Predictive-quality theory and computer simulations may provide crucial input to understand heterogeneous catalysis, e.g. in the form of adsorption energies of key atoms or molecules at different types of active site motifs of the catalyst material. While it is possible to use quantum mechanical calculations (density functional theory, DFT) to study simple reactions and simple model catalysts such as high-index facets of metals or oxides, the computational demands of such an approach can quickly become prohibitively large for realistic materials.
The use of machine learning (ML) and related techniques to make accurate and low-cost predictions of quantum mechanical calculations has gained increasing attention lately. In recent works we have explored the possibilities for using a compressed sensing method (Sure Independence Screening and Sparsifying Operator, SISSO) to identify sparse (low-dimensional) descriptors for the prediction of adsorption energies at various active site motifs of metals and oxides. We start from a set of physically motivated primary features such as atomic acid/base properties, coordination numbers or band moments and let the data and the compressed sensing method find the best algebraic combination of these features. Furthermore, we integrate the ML-based predictions with traditional catalysis modeling techniques from thermal and electro-catalysis such as the computational hydrogen electrode or microkinetic modeling.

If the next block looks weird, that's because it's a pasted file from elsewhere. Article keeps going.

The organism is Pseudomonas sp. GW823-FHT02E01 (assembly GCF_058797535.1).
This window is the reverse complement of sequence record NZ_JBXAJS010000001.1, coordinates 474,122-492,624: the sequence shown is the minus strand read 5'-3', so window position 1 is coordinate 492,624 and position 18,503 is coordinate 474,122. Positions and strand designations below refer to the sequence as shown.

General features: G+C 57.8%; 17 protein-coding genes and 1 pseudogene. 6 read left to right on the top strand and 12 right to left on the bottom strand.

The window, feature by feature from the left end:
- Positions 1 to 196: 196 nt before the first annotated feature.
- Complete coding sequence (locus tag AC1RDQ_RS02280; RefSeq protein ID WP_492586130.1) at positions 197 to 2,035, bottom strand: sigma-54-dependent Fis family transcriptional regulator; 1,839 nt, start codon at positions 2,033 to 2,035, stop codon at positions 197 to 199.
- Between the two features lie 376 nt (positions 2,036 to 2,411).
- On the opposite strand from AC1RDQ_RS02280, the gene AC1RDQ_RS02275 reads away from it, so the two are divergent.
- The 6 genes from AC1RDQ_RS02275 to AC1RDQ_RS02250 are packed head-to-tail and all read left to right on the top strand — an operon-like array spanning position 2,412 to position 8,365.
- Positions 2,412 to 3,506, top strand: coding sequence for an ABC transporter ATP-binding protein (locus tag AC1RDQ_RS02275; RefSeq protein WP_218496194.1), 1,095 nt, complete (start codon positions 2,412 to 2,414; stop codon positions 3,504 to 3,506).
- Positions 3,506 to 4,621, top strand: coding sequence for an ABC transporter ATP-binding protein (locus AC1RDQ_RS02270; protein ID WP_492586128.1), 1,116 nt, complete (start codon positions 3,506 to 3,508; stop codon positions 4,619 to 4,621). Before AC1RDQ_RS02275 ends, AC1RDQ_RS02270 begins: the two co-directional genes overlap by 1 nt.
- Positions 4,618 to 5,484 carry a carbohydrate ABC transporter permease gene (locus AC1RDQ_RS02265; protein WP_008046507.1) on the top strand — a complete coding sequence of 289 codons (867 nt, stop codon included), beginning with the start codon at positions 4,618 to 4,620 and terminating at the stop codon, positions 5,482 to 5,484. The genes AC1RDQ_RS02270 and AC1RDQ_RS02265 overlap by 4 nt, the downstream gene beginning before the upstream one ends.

Read more about our work: